RobertCutrera

Contributing writer for The Artifice.

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    Latest Articles

    Latest Topics

    2

    How the Humanities Tell Us How to Write

    There are so many majors for prospective college students to choose from in our society, but it is generally the areas of study that fall under the "Humanities" label that focus on the multifarious modes of the "accepted" written word. The "accepted" standard is, obviously, the academic level which professors expect students to meet. But this standard depends upon the major. A History essay differs from an English paper, while an argument posed in a Philosophy essay often takes a different stance on the human psyche as opposed to a Psychology paper. After considering all of the popular majors under the Humanities umbrella, these distinctions become even clearer, yet every student still chases after that elusive academic standard.

    • Yes, it is certainly controversial when considering the marking systems for humanities and essay-based subjects! Applying stringent rules to such varied pieces can be difficult.I think the humanities have been suffering due to the privileging of work that can produce quicker 'results' based on controlled experiments and statistics (something more suited to hard science subjects). In consequence, from the science side of things the expectations for quick results & need for funding can have a huge effect on the style of experiment undertaken (for example, longitudinal studies may be overlooked, or studies with less obvious and immediate results sadly abandoned) and on the humanities side of things the abilities to be critical, think deeply, and take a holistic approach are unfairly downgraded. This is a huge issue, and I think there is an interesting political angle to be considered in a piece such as this. – Camille Brouard 5 years ago
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    • I think this is a very interesting topic that should be explored further! It is super important to understand the distinction between writing for different audiences and genres. – Morgan Muller 5 years ago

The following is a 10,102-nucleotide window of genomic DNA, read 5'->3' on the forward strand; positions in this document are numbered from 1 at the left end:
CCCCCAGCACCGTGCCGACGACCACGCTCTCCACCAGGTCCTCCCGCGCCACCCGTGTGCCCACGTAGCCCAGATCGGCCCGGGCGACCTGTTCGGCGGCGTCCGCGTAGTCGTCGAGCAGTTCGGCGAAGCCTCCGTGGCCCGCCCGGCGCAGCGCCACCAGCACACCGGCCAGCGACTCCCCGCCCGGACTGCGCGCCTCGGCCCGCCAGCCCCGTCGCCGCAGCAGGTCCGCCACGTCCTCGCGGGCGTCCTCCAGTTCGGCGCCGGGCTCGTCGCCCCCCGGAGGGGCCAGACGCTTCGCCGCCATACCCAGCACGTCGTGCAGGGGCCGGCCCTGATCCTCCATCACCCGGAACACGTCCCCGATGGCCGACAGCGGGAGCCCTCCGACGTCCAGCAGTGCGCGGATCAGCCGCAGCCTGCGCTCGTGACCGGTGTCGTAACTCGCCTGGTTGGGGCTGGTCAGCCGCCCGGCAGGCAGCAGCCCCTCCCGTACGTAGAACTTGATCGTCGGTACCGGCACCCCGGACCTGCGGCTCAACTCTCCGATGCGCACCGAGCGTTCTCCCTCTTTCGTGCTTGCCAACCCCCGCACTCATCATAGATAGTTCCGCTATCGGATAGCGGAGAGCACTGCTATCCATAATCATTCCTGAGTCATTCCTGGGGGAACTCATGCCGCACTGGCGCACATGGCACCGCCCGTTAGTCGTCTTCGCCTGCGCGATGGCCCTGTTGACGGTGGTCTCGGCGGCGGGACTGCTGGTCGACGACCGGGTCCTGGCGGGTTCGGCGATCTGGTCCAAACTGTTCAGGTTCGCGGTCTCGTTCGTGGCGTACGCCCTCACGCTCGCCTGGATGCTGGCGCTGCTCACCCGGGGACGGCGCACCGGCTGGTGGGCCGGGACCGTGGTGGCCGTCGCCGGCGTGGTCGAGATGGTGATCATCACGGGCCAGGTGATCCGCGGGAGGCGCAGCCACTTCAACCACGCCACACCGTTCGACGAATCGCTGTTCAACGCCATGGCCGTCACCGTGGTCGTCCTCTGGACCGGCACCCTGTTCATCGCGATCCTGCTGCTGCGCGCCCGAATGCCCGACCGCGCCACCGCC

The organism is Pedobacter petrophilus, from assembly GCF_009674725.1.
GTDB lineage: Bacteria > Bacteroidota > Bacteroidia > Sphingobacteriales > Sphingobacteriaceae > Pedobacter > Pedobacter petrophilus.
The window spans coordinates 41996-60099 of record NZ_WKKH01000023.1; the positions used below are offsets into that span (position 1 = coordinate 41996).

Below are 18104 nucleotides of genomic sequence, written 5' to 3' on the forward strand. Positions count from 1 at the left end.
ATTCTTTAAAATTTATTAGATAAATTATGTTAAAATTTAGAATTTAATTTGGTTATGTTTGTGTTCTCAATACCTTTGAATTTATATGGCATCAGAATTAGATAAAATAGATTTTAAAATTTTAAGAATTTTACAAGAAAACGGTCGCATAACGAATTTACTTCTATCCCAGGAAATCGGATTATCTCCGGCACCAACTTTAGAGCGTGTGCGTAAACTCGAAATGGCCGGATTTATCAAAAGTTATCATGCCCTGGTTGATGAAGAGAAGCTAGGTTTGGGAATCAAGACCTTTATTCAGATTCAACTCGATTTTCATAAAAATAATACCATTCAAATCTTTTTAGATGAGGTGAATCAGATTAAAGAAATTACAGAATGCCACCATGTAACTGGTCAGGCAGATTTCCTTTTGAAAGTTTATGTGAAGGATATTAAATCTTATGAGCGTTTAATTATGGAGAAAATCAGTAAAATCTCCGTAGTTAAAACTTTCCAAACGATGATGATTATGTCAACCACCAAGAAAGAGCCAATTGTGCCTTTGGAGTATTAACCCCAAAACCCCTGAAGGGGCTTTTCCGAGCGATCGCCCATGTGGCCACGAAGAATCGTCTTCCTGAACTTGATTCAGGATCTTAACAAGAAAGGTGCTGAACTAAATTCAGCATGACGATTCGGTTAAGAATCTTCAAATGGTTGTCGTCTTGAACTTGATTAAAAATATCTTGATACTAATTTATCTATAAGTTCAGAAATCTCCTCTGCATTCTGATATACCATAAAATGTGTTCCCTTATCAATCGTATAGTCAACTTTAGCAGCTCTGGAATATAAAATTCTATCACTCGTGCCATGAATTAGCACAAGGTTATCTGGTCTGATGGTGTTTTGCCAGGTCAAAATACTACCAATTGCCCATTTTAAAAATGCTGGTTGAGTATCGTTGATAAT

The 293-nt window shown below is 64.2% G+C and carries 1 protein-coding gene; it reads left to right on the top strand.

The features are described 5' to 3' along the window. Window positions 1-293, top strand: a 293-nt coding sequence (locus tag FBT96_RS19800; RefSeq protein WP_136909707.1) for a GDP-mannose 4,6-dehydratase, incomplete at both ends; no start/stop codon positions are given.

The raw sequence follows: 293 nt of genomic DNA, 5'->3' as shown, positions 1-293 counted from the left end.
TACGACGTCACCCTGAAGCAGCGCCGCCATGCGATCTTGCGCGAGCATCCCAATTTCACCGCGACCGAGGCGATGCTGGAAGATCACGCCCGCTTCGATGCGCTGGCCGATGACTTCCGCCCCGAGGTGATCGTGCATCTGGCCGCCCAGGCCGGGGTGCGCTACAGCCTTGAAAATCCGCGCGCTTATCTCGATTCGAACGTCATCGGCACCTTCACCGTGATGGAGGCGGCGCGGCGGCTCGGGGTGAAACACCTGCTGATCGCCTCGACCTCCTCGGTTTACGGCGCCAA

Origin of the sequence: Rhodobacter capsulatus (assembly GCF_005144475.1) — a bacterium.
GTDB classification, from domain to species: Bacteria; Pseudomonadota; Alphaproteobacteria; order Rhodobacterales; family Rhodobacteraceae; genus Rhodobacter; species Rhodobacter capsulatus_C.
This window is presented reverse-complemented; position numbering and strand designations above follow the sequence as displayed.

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    • I think this is a very relevant topic, especially for the people writing on this cite, or for other outlets. It's important to know how to write for what audience, which will make someone more marketable in the future when looking for jobs in a particular field. – Samantha Brandbergh 5 years ago
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    • This is an interesting topic. I guess an important aspect to think about when Writing on the differences in academic writing within the humanities is not only the topic of discussion, but also the intended audience and most importantly of all the sources used to prove any one argument. – CheesyJ 5 years ago
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    How SNES Stays Alive

    Has anyone noticed how expensive Super Nintendo (SNES) games have become? Arguably the most influential gaming system ever, Super Nintendo games have endured the test of time for many reasons; but are the treasures so enjoyed by millions in the 1990’s to be lost on the current generation because of hefty price tags? A detailed analysis of some of the system’s hallmark characters–Mario, Link, Donkey Kong, Kirby–would help solidify to modern games why SNES means so much to so many people.

    • Whoever takes this up should look at how the SNES has influenced modern gaming and whether this influence extends to other consoles than just the Nintendo. – SpectreWriter 5 years ago
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    Latest Comments

    Excellent film. I was surprised by Segel in this one. The book gives a much more detailed account of the conversations only hinted at in the film, but it was very well done. Any fan of the film should go out and get the book.

    The End of The Tour: The Loneliness of the Long-Form Writer

    “The Last Tycoon” contains some of the most beautiful prose Fitzgerald ever put down on paper. Just because the novel was unfinished is not a reason to never pick it up. Star is a complex protagonist whose presence carves out an uncommon perspective on the Hollywood scene in the 30’s. I distinctly remember a few scenes (won’t spoil them in this comment) where Fitzgerald paints him in such a light that parallels the profound sincerity that Gatsby expresses. I hope a few potential readers are convinced to pick up the novel after reading your article.